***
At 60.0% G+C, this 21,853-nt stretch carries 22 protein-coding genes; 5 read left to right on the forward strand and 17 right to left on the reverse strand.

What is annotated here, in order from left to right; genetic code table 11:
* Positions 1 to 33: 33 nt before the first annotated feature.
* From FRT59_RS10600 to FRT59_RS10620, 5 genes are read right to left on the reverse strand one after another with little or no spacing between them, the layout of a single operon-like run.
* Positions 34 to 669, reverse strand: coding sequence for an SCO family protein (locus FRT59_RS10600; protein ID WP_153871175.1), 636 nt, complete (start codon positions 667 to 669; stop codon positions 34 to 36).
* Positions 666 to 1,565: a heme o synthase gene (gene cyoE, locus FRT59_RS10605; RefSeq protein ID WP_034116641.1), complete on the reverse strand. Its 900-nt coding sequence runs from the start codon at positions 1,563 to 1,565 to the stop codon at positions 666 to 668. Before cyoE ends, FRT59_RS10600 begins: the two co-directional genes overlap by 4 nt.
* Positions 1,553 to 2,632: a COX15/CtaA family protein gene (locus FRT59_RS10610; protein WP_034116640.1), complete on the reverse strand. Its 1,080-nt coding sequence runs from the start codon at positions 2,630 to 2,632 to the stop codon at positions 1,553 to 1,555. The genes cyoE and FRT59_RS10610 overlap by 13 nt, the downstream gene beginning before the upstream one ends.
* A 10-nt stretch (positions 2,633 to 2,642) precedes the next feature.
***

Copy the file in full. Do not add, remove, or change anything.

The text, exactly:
At 60.0% G+C, this 21,853-nt stretch carries 22 protein-coding genes; 5 read left to right on the forward strand and 17 right to left on the reverse strand.

What is annotated here, in order from left to right; genetic code table 11:
* Positions 1 to 33: 33 nt before the first annotated feature.
* From FRT59_RS10600 to FRT59_RS10620, 5 genes are read right to left on the reverse strand one after another with little or no spacing between them, the layout of a single operon-like run.
* Positions 34 to 669, reverse strand: coding sequence for an SCO family protein (locus FRT59_RS10600; protein ID WP_153871175.1), 636 nt, complete (start codon positions 667 to 669; stop codon positions 34 to 36).
* Positions 666 to 1,565: a heme o synthase gene (gene cyoE, locus FRT59_RS10605; RefSeq protein ID WP_034116641.1), complete on the reverse strand. Its 900-nt coding sequence runs from the start codon at positions 1,563 to 1,565 to the stop codon at positions 666 to 668. Before cyoE ends, FRT59_RS10600 begins: the two co-directional genes overlap by 4 nt.
* Positions 1,553 to 2,632: a COX15/CtaA family protein gene (locus FRT59_RS10610; protein WP_034116640.1), complete on the reverse strand. Its 1,080-nt coding sequence runs from the start codon at positions 2,630 to 2,632 to the stop codon at positions 1,553 to 1,555. The genes cyoE and FRT59_RS10610 overlap by 13 nt, the downstream gene beginning before the upstream one ends.
* A 10-nt stretch (positions 2,633 to 2,642) precedes the next feature.